World’s Oldest Man, Alexander Imich, Dies at 111
Imich, a Holocaust survivor born in Poland in 1903, lived in New York City
One month after receiving the title, the world’s oldest man has died. Alexander Imich, the oldest male supercentarian—a person over 110—died yesterday on Manhattan’s Upper West Side at the age of 111, the New York Times reports.
In an interview with the Times in May, Imich attributed his longevity to his genes, not having any children, and a lifetime of exercise (plus chicken soup). Imich willed his body to Mount Sinai Medical Center for study.
Imich was born to a secular Jewish family on February 4, 1903 in Czestochowa in southern Poland. He studied chemistry at Krakow’s Jagiellonian University in Krakow, and in the 1930s he became interested in the supernatural (an anthology that he edited, Incredible Tales of the Paranormal, was published in 1995). After the Nazi occupation of Poland in 1939, Imich and his wife fled to Soviet-occupied Bialystok, where they were sent to a Soviet labor camp. After moving to Samarkand, in what is now Uzbekistan, and then back to Poland, Imich and his wife immigrated to Waterbury, Connecticut in 1951, where they lived until she died in 1986. Imich then moved into his wife’s former office in Manhattan; eight years later, the building was turned into the Esplanade, a luxury senior residence, where he spent the remainder of his life.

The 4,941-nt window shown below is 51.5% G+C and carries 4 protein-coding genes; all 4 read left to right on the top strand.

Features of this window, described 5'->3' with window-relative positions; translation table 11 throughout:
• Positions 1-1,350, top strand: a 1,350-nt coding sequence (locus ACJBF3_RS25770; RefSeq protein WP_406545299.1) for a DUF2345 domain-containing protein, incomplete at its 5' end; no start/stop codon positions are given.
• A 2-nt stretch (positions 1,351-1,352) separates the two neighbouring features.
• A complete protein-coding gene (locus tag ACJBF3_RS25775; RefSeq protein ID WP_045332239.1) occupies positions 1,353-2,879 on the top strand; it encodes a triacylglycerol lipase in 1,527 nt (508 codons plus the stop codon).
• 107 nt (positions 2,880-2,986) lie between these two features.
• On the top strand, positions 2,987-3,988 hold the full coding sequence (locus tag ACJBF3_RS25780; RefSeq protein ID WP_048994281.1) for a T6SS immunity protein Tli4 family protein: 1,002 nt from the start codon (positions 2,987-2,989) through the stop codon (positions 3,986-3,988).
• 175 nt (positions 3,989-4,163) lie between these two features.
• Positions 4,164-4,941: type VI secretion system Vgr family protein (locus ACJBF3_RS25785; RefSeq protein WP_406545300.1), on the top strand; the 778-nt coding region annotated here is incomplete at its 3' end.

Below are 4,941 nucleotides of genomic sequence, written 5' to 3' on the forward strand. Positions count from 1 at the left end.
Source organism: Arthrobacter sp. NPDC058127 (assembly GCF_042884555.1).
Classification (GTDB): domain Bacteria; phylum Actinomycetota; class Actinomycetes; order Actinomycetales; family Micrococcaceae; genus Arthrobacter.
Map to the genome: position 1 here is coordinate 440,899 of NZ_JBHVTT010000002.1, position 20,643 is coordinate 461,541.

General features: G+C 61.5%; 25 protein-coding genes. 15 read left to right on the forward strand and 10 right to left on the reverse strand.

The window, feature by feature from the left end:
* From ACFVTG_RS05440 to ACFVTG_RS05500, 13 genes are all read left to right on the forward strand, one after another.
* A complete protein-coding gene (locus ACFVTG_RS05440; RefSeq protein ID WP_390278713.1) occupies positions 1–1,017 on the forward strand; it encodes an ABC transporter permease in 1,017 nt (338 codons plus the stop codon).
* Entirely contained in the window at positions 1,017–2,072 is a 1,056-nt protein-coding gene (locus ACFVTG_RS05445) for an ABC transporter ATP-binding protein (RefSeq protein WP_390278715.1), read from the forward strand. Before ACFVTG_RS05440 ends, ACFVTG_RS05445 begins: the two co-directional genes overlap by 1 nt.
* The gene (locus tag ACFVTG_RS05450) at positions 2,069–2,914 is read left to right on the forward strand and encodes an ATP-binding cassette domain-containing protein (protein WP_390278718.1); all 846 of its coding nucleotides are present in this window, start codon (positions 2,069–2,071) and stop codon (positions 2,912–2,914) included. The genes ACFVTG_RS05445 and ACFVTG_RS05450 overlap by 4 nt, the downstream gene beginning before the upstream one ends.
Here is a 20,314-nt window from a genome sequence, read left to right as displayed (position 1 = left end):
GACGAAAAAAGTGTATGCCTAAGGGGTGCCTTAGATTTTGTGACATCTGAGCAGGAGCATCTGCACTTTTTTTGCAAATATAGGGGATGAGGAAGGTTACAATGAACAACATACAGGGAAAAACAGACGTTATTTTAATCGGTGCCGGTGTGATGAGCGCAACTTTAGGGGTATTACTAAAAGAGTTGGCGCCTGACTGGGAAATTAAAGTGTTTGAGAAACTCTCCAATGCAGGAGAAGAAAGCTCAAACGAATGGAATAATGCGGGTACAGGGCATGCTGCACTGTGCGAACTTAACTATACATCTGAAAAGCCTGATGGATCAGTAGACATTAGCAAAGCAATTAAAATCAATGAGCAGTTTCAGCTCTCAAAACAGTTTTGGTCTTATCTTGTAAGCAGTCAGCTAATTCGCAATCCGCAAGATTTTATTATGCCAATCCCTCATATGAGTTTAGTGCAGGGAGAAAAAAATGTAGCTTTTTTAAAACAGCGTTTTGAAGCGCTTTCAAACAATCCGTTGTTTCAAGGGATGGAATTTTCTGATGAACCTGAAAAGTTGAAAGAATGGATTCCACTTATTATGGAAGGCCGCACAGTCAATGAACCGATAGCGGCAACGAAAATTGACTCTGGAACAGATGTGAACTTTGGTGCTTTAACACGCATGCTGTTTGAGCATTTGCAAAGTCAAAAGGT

Imich assumed the title—and the Guinness World Record—of the world’s oldest man when the previous record-holder, Arturo Licata, died on April 24 at 111 years and 357 days.
No injuries to boys, grandfather on their way to synagogue on Shavuot